In his first comment on the nuclear agreement, Iran's Foreign Minister Mohammad Javad Zarif said it wasn't perfect for anyone but important for everyone.
And I shall add: it will affect everything in the Middle East and in Western dealings with the region.
The implementation of the deal and its ramifications are yet to be seen for the region.
But while the devil is in the details (I leave it to those more qualified to speak to the centrifuges and resolutions), it is my view that moving forward, politics and strategy will trump all else.
'Historic' nuclear deal agreed with Iran
Some will respond happily, others will react hysterically. But there is no denial about the deal's historic importance.
It will put an end to decades of hostility, years of posturing and months of speculation.
The agreement was made possible thanks to the commitment of the US President Barack Obama and his counterpart Hassan Rouhani (backed by Ayatollah Ali Khamenei) and the support of their respective societies.
Ultimately, the success of the agreement will depend on the goodwill of both parties to implement it in good faith. That is to say, Iran shall not use the deal to covertly expand its programme, and the US shall not exploit the deal to weaken Iran.
But make no mistake; the wheeling and dealing will continue for the foreseeable future. The last 23 months were only a taste of more to come.
The importance of the nuclear agreement can only be appreciated and evaluated within the region's deteriorating strategic environment.
For starters, the deal will embolden Iran, prettify America, and alienate Israel.
It will phase out the Islamic Republic of Iran and phase in the ISIL group as the West's bogeyman.
The deal will also stir energy markets, sway regional security, and could potentially spark a new arms race.
And it allows the US to reshape its strategic alliances and alignments, and in the process, transform the strategic landscape in the Middle East.
All of this has put Iran's neighbours on edge.
Most of Iran's neighbours are worried - albeit for different reasons - about what this all means in terms of Tehran's influence in the region.
Most of the Arabs are stung by Iran's support of the tyrannical Syrian regime and dismayed by its expanding interference and influence in Iraq. They worry the deal will embolden Iran to do more of the same in Yemen, Lebanon, the Gulf and other regions of the Middle East.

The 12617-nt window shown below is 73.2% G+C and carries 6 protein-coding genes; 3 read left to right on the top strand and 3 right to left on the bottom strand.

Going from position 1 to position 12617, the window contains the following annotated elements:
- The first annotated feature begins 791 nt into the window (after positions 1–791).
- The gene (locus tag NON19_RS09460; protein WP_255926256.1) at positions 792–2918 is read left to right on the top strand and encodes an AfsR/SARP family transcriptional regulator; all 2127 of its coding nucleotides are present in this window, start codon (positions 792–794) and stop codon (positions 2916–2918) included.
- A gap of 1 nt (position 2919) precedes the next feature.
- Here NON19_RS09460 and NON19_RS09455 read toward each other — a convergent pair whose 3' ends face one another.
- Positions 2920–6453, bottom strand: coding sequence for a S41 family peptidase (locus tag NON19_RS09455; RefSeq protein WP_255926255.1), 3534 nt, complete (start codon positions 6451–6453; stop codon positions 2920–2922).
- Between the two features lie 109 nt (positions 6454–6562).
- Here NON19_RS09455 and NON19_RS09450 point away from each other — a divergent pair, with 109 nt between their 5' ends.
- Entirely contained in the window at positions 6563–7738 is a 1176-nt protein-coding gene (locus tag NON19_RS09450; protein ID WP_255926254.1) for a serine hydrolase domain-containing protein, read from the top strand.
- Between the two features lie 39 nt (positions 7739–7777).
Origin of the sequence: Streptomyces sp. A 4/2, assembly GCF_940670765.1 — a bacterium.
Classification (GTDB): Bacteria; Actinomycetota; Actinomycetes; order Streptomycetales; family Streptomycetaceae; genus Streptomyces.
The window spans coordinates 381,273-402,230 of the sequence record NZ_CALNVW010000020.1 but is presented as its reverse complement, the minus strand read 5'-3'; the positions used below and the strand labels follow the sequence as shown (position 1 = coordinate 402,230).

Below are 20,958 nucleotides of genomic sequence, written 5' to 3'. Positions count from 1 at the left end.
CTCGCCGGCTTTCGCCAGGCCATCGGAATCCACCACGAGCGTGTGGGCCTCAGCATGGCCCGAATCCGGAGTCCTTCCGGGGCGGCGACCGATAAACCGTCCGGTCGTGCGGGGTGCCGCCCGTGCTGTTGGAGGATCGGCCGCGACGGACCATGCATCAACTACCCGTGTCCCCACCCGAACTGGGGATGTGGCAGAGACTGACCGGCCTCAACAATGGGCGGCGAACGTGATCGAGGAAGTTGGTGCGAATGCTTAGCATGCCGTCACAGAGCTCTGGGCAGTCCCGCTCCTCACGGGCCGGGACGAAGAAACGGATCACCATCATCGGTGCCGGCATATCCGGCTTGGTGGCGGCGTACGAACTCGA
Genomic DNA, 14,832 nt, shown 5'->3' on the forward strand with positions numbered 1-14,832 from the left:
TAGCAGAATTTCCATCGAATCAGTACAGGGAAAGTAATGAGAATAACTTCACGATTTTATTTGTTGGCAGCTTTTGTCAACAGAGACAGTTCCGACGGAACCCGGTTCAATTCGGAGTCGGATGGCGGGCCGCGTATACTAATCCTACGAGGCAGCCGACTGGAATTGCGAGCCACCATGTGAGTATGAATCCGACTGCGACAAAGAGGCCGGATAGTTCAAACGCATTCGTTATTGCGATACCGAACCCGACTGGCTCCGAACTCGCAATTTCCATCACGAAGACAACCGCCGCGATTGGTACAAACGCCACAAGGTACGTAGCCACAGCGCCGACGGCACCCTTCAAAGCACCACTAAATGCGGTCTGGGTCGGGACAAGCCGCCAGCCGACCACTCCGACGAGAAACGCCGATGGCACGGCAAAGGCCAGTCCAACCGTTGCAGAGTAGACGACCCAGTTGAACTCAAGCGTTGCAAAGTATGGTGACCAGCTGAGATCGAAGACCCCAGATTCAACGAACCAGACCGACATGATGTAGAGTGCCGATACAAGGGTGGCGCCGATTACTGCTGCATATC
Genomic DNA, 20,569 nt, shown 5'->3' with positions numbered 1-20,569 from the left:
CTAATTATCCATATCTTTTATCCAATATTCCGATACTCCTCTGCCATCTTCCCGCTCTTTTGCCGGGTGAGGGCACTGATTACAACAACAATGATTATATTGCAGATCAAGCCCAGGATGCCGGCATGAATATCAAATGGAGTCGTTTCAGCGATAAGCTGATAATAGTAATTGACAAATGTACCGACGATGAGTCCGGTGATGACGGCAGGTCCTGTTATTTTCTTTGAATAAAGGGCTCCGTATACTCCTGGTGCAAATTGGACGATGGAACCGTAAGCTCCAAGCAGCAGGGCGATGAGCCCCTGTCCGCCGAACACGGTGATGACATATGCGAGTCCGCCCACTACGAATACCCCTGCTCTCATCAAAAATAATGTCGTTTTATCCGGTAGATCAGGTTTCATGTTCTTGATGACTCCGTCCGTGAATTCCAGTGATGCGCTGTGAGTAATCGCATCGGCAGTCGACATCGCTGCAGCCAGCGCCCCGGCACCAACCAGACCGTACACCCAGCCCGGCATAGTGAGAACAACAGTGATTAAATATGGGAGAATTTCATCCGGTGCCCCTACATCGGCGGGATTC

Ultimately, the nuclear deal will free the US policy from Israeli constraints and reposition America in a far more comfortable role that it has been since the beginning of the millennium.
They fear Iran will use the regional chaos and strategic void to further encroach on Arab sovereignties and crown itself a regional hegemon.
Israel, on the other hand is being, well, Israeli.
Although it is the sole nuclear power in the region with reportedly100-200 nuclear warheads and occupies its neighbours' lands and terrorises the Palestinians, Israel is chastising the Western powers for "capitulating" to Iran, even when much of the world reckons the deal will certainly and verifiably limit Tehran's nuclear programme.
But that should not diminish the fact that Israelis are truly worried. After decades of being told that Iran is an existential threat and the US an indispensable ally, they are suddenly watching from the sidelines as the US and Iran reach a historical agreement, despite their prime minister's unreserved objections.
Most worrying perhaps, is the way in which Israeli Prime Minister Benjamin Netanyahu has so rudely and utterly alienated the White House and much of the political establishment, notably in the Democratic Party.
Obama's ability to decouple the US strategic mindset from Israel's, while providing it with unconditional support has been instrumental for reaching a deal with Tehran.
He has shown that the US is an indispensable superpower that can lead even if it cannot dictate results to its friends and foes. And that it can do so using a combination of foreign policy tools that include economic, military and diplomatic means.